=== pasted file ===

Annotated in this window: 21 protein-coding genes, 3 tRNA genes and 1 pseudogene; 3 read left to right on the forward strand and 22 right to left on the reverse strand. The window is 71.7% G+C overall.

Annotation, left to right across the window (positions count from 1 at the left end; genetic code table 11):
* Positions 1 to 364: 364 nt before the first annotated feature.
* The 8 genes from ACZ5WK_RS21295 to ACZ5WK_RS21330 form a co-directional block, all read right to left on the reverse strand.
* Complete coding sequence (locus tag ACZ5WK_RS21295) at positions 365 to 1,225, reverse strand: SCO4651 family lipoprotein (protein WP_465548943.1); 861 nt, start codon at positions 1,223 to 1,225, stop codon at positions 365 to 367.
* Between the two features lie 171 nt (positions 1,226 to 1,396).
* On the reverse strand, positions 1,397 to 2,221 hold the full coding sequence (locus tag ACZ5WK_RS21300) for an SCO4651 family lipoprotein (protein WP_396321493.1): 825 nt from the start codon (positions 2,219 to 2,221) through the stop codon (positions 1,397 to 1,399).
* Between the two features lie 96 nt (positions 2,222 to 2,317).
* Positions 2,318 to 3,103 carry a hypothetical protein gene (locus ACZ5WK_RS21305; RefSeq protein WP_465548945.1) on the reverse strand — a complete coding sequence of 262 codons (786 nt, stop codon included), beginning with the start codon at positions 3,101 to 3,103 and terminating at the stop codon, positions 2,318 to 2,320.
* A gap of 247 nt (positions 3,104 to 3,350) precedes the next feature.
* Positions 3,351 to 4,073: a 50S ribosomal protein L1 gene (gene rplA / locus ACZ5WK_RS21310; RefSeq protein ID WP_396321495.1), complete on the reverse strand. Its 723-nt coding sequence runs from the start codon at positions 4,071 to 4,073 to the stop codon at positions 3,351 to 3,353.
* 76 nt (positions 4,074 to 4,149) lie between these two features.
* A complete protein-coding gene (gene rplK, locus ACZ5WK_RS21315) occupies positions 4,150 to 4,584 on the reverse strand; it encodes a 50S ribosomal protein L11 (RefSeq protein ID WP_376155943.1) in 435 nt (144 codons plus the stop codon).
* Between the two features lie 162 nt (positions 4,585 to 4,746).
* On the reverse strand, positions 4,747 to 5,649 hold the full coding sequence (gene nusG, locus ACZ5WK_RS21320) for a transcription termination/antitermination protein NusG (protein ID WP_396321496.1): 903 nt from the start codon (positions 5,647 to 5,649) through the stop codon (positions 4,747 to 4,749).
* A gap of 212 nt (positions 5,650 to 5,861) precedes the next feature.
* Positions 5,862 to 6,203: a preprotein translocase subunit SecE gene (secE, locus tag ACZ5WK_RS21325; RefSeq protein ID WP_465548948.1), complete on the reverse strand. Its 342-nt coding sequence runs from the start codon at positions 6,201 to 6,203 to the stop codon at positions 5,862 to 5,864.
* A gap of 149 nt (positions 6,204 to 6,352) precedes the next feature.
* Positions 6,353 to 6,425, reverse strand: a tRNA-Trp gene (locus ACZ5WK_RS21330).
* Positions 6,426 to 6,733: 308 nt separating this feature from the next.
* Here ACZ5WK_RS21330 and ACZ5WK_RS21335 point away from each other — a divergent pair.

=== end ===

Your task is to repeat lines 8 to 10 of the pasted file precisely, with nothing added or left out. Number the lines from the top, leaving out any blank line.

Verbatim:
* Between the two features lie 96 nt (positions 2,222 to 2,317).
* Positions 2,318 to 3,103 carry a hypothetical protein gene (locus ACZ5WK_RS21305; RefSeq protein WP_465548945.1) on the reverse strand — a complete coding sequence of 262 codons (786 nt, stop codon included), beginning with the start codon at positions 3,101 to 3,103 and terminating at the stop codon, positions 2,318 to 2,320.
* A gap of 247 nt (positions 3,104 to 3,350) precedes the next feature.